GK: If you wanted to only judge the Tigers by the move that helps them this season, you can make a strong case for the team scoring a higher grade. However, it hurts to lose a prospect like Jacob Turner when you’re getting two rental pieces in Infante and Sanchez. Don’t get me wrong, both players upgrade two of the weakest areas for the Tigers, their starting rotation depth and their terrible play from anyone they put at second base this season. Adding Sanchez to the rotation gives the Tigers much more depth that may not be on the level of the Angels, but can match up with the likes of the Yankees and certainly the White Sox and Rangers. Infante adds much needed stability to second base, even if he regresses back to his career averages. Tigers second basemen pre-Infante combined to be the worst statistically in baseball, and with distance. You just hope they don’t regret moving Turner at some point in the near future.
JB: It’s hard to be excited about what the Braves did, but getting left-handed starting pitcher Paul Maholm and OF Reed Johnson from the Cubs did improve the team’s chances for this year. After struggling through most of July, Tommy Hanson hit the disabled list earlier this week. He joins would-be ace Brandon Beachy (Tommy John Surgery) and Jair Jurrjens (groin strain; generally terrible) as pieces of Atlanta’s rotation that are now on the DL. Maholm, at worst, is a lefty innings eater who the Braves hope will help them push past Washington as the end of the season draws closer. At best, he could be a cornerstone of this rotation moving forward. Maholm has gone at least six innings and given up less than two runs in each of his last six starts. If this hot streak continues, we may be severely underestimating this move by Atlanta. The reason this trade isn’t in the same category as the Yankees or White Sox moves is because the Braves gave up young Arodys Vizcaino, a young power arm currently recovering from Tommy John Surgery who profiles as a top relief pitcher. This trade will be judged by how well the Braves close out the season.
GK: Yeah, I mean, it’s hard to get overly excited about Paul Maholm and Reed Johnson. For one, Johnson’s impact will be minimal, considering he will be used almost exclusively off the bench as a right-handed bat that has more consistency than Matt Diaz. Second, while Maholm is having a nice, resurgent season, he’s still Paul Maholm. His upside is very limited, and is no better than a decent team’s fourth-or-fifth starter. Come playoff time, should the Braves make it that far, his arm would move to the bullpen. Its a nice depth move, but you also need to be hesitant about Arodys Vizcaino and how he recovers from surgery. Before the season started, Vizcaino was in the Braves “Big 3″ of prospects, but then was lost to the arm injury and people forgot about him a little. He’s still very young, and we’ve seen plenty of pitchers come back from TJS and be better than they were before. It might’ve been a really steep price to pay for a fifth starter and fourth outfielder in the long run.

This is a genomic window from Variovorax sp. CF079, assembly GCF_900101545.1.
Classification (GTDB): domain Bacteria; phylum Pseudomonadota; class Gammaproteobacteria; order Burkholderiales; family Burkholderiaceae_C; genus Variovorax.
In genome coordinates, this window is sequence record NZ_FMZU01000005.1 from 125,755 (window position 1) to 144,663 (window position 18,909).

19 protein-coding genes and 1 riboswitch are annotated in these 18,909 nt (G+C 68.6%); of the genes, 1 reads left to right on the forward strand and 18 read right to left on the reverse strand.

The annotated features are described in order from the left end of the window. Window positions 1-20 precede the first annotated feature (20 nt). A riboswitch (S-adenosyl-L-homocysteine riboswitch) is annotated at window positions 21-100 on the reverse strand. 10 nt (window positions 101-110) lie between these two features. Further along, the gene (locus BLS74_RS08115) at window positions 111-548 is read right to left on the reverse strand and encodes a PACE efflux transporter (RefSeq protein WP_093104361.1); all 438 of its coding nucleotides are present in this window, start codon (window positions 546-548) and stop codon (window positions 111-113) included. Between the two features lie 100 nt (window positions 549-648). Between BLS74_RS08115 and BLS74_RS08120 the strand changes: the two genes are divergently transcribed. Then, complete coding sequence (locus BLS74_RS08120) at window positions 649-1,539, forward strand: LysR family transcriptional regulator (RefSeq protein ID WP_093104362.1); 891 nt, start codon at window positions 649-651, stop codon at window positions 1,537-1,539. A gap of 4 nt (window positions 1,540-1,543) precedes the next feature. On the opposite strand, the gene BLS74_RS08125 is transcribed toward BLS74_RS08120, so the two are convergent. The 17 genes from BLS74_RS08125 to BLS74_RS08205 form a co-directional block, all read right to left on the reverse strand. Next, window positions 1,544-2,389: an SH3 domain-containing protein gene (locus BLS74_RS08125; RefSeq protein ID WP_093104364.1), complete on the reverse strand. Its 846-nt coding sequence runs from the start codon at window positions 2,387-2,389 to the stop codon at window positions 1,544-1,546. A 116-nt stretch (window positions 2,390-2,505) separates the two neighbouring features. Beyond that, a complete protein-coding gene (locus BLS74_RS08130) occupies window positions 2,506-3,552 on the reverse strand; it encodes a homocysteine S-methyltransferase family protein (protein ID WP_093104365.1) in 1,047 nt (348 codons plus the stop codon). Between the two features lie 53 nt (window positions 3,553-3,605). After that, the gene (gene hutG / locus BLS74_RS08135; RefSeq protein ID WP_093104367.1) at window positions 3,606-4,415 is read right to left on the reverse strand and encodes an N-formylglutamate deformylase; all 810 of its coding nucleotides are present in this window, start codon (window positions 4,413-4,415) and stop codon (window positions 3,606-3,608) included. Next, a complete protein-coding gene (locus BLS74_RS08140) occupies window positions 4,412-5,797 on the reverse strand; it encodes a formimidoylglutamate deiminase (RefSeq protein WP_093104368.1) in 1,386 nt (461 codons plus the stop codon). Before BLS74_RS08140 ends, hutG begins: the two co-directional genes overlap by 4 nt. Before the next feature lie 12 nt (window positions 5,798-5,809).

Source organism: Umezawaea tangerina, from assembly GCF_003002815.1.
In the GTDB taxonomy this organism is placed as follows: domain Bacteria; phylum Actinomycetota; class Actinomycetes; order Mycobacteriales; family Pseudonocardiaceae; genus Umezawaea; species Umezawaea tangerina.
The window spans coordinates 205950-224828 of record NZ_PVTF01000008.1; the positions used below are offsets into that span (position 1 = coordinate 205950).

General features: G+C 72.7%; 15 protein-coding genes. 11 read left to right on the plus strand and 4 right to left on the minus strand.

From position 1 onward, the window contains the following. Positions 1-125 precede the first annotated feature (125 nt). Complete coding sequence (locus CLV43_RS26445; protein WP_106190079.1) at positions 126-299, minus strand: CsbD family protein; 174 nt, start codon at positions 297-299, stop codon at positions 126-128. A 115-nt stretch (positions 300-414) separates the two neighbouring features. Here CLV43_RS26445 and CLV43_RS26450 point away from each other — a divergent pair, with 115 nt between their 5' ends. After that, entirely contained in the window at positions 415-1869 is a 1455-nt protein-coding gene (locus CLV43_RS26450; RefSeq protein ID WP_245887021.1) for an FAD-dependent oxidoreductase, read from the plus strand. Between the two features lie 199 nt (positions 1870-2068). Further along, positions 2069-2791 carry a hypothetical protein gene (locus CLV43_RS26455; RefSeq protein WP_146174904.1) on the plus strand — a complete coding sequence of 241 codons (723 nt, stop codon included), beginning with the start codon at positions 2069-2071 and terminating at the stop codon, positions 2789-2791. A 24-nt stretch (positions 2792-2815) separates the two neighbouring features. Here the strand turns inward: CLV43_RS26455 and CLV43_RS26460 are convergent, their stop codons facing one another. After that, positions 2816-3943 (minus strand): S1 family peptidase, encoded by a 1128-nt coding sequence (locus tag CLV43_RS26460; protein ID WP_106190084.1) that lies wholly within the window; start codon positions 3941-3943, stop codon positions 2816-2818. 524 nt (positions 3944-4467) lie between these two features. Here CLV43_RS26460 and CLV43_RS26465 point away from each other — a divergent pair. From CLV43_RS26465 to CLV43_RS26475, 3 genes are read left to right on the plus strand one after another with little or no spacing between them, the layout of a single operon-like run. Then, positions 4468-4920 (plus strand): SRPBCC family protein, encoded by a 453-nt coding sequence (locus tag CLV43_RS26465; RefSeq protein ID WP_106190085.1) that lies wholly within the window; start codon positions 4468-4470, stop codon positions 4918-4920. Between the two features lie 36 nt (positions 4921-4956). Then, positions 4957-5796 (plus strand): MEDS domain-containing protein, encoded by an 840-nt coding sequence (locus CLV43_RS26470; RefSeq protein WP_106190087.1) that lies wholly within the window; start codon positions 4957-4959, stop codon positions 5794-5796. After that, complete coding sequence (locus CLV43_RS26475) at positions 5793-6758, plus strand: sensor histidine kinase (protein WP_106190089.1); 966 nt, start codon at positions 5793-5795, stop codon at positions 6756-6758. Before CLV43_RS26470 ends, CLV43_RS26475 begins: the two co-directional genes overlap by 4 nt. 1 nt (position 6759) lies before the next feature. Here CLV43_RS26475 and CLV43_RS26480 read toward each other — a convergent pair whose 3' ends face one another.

JB: The Cubs did not improve their team for this year, but they did generally accomplish what they wanted to around the deadline. They unloaded some players and stocked the farm system in turn. They didn’t get anything terribly impressive, but the philosophy here seems to be in line with the old adage “throw it at the wall and see what sticks.” If they collect enough prospects, some of them are bound to prove useful in the big leagues. As I mentioned above, Arodys Vizcaino came over from Atlanta and has a lot of potential as a high strikeout pitcher, along with another young arm in Jaye Chapman. Geovany Soto had very nice years for a catcher in 2008 and 2010, but hasn’t been good since then. Even if he returned to 2008 form, he’s a 29 year old catcher and at best could have been the difference between a few mediocre seasons and a few awful seasons. In return they got Jacob Brigham, another minor league pitcher. At age 24, and having been in the minors since age 18, it shouldn’t take long for the Cubs to see what they have in Brigham. Lastly, they traded the overperforming Ryan Dempster to Texas for a fourth minor league pitcher in Kyle Hendricks and Christian Villanueva, a third base prospect who is in the midst of a very nice season in high A ball. Of course, the haul for Dempster may have been greater if he hadn’t tied their hands by making it common knowledge that he only wanted to go to to the Dodgers (and would only agree to a trade to a few other suitors), limiting what they could get for him. Though it wasn’t their fault, failing to trade Matt Garza also hurts how I view their trade deadline. Had he been healthy and traded, I don’t think it’s wrong to think he’d have fetched a better package than any pitcher not named Zack Greinke this July. All that said, I trust Theo Epstein’s ability to rebuild a franchise, and will be keeping this names in mind a few years down the line as the Cubs start shifting away from rebuilding and more towards contention.